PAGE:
California's chronic budget deficits – even in times of economic expansion – testify to its political dysfunction, which is reason to wonder whether a November ballot measure on budget procedures, if enacted, would have much positive effect.
California Forward, a centrist amalgam of civic, political and cultural elites, has proposed what is now Proposition 31 (the numbering sequence is subject to a pending lawsuit). It includes such changes as more public notice on legislation, two-year budgeting cycles and requiring any major new spending program or tax cut to identify an offsetting revenue or savings.
Political activists on the left and right dislike Proposition 31's provisions, which might be a good reason for others to embrace them. But the real question is whether they would truly move California closer to fixing its finances, or merely add another layer of complexity to the Capitol's already byzantine fiscal games.
The history of dictating budget procedures via ballot measure is not encouraging.
More often than not, governors and legislators wind up putting together a political deal to do what they want to do and then dreaming up ways to make it legal, or at least legal enough to get them through another budget cycle.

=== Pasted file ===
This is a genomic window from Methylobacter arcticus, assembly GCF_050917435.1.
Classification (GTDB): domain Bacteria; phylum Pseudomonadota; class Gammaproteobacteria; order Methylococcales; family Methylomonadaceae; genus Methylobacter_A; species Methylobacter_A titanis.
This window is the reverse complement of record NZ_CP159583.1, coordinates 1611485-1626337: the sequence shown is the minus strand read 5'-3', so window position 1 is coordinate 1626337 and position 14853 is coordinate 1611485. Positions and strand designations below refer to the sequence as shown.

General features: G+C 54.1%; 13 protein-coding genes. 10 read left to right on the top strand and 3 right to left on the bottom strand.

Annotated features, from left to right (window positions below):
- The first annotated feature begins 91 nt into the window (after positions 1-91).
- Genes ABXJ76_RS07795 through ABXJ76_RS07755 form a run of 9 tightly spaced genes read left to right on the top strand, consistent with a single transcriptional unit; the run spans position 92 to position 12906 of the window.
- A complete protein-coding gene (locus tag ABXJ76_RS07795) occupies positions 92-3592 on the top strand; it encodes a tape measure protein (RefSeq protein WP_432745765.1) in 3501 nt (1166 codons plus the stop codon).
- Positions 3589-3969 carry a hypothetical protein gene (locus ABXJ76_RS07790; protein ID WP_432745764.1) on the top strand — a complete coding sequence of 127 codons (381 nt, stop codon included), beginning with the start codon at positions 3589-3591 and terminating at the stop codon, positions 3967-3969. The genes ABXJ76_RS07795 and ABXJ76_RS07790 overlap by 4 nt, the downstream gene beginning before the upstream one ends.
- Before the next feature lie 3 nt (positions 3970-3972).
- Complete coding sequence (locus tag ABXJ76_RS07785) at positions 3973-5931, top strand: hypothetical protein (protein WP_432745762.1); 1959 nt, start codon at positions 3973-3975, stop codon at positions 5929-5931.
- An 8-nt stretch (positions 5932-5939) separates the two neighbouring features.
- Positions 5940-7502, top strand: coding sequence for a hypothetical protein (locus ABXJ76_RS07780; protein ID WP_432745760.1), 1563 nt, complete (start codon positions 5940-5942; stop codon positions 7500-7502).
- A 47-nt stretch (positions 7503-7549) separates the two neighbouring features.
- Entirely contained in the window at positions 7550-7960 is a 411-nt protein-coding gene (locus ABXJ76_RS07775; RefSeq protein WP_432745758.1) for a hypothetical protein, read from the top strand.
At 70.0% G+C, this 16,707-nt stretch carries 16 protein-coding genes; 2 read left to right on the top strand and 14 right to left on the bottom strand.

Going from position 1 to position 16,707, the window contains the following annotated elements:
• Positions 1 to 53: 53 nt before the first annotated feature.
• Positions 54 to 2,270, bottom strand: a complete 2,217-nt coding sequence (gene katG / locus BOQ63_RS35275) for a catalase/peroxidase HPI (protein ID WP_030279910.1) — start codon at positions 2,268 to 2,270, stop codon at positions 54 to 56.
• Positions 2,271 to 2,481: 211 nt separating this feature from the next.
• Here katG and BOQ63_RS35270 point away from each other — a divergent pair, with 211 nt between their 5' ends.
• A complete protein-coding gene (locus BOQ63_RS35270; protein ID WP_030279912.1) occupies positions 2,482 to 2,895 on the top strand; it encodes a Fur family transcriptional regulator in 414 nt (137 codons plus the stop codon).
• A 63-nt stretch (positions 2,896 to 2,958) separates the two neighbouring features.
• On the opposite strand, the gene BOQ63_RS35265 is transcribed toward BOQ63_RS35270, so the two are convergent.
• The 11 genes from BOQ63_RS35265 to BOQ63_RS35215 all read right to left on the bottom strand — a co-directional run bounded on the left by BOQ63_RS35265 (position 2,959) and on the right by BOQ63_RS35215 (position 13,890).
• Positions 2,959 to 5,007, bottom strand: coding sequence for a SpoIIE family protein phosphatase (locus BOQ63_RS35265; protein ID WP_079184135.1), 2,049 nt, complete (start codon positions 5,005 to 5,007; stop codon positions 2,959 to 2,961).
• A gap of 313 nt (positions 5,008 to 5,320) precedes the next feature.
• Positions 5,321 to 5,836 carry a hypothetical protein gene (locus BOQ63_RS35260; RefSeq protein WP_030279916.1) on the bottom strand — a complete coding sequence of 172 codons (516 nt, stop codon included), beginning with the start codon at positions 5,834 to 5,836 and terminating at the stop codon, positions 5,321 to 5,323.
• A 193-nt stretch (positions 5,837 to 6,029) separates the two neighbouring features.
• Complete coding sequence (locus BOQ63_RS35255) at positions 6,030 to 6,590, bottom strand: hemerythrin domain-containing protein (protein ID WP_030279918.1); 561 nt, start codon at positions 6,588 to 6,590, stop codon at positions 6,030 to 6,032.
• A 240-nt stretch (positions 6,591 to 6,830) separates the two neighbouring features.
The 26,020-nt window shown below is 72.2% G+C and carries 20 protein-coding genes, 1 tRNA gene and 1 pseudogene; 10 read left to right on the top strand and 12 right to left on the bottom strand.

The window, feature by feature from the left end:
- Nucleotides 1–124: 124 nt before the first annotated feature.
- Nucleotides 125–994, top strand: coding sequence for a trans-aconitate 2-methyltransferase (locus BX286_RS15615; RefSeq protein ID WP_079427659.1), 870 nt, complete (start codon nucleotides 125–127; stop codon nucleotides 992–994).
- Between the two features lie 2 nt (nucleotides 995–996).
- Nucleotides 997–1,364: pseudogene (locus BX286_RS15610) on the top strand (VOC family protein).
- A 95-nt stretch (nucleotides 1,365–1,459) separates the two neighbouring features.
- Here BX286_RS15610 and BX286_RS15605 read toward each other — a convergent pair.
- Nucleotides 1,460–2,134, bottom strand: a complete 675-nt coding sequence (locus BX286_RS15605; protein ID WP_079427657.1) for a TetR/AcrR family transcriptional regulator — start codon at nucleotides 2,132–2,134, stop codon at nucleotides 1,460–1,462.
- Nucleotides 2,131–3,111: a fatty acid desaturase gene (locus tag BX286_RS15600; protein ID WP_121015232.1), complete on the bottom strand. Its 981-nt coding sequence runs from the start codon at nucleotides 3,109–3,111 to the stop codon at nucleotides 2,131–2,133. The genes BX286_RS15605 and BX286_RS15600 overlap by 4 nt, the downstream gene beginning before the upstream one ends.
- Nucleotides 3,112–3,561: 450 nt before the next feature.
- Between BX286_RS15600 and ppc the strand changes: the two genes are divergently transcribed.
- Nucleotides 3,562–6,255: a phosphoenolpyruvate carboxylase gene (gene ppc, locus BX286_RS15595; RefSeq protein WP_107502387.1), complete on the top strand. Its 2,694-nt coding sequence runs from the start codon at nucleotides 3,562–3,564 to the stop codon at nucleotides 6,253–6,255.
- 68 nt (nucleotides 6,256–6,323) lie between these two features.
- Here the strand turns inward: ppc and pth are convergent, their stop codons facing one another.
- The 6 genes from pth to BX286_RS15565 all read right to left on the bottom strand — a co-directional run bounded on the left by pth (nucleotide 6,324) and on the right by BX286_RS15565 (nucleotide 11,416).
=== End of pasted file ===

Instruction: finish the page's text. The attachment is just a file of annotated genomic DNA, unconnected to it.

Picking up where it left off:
Take, for instance, Proposition 98, the 1988 constitutional amendment on school finance that only a handful of fiscal mavens profess to understand, and rarely agree on what it means.
When Proposition 98 requires the state to spend more on schools than it has to spend, or more than politicians want to spend vis-à-vis other categories, they employ bookkeeping tricks to give the schools money on paper, but not in cold cash.
Routinely, the Capitol's denizens dream up phantom revenue and ignore spending obligations to produce budgets that are "balanced" on paper but have immense real-world gaps.
So why wouldn't they just ignore or work around Proposition 31? Most certainly they would, if the politics of the moment impelled them to do so.
The budget mess – along with other long-simmering, never-resolved issues such as water, transportation and education – is just a symptom.
California's budget process is dysfunctional because its politics are dysfunctional. They are dysfunctional because an archaic structure does not and cannot reconcile the conflicting demands of a very large and very complex society.
California needs a top- to-bottom overhaul that connects political decision-making to its unique social and economic reality and creates cause-and-effect accountability for those we elect to office.
Proposition 31 is akin to giving someone with a flesh-eating infection an aspirin to relieve the pain momentarily when the patient truly needs radical surgery or powerful drugs to stop the infection.